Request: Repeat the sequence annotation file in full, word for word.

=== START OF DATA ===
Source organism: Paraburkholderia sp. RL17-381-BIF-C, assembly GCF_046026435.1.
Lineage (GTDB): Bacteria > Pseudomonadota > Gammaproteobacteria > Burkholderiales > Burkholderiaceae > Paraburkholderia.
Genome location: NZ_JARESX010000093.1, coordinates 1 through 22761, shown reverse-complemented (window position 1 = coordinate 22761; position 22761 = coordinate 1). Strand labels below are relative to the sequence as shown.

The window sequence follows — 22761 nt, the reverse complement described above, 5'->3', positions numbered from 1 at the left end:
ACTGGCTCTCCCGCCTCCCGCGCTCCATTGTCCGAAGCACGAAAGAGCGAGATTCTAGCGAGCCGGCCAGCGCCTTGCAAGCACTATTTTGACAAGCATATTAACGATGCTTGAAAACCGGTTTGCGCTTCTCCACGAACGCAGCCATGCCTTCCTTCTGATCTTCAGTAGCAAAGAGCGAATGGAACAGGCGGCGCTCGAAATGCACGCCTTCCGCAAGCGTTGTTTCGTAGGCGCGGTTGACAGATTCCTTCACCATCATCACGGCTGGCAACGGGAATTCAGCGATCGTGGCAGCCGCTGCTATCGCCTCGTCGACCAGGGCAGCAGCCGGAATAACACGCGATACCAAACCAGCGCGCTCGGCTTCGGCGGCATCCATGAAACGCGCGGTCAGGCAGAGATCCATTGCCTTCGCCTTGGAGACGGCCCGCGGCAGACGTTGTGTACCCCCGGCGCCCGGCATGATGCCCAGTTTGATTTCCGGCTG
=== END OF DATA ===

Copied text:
Source organism: Paraburkholderia sp. RL17-381-BIF-C, assembly GCF_046026435.1.
Lineage (GTDB): Bacteria > Pseudomonadota > Gammaproteobacteria > Burkholderiales > Burkholderiaceae > Paraburkholderia.
Genome location: NZ_JARESX010000093.1, coordinates 1 through 22761, shown reverse-complemented (window position 1 = coordinate 22761; position 22761 = coordinate 1). Strand labels below are relative to the sequence as shown.

The window sequence follows — 22761 nt, the reverse complement described above, 5'->3', positions numbered from 1 at the left end:
ACTGGCTCTCCCGCCTCCCGCGCTCCATTGTCCGAAGCACGAAAGAGCGAGATTCTAGCGAGCCGGCCAGCGCCTTGCAAGCACTATTTTGACAAGCATATTAACGATGCTTGAAAACCGGTTTGCGCTTCTCCACGAACGCAGCCATGCCTTCCTTCTGATCTTCAGTAGCAAAGAGCGAATGGAACAGGCGGCGCTCGAAATGCACGCCTTCCGCAAGCGTTGTTTCGTAGGCGCGGTTGACAGATTCCTTCACCATCATCACGGCTGGCAACGGGAATTCAGCGATCGTGGCAGCCGCTGCTATCGCCTCGTCGACCAGGGCAGCAGCCGGAATAACACGCGATACCAAACCAGCGCGCTCGGCTTCGGCGGCATCCATGAAACGCGCGGTCAGGCAGAGATCCATTGCCTTCGCCTTGGAGACGGCCCGCGGCAGACGTTGTGTACCCCCGGCGCCCGGCATGATGCCCAGTTTGATTTCCGGCTG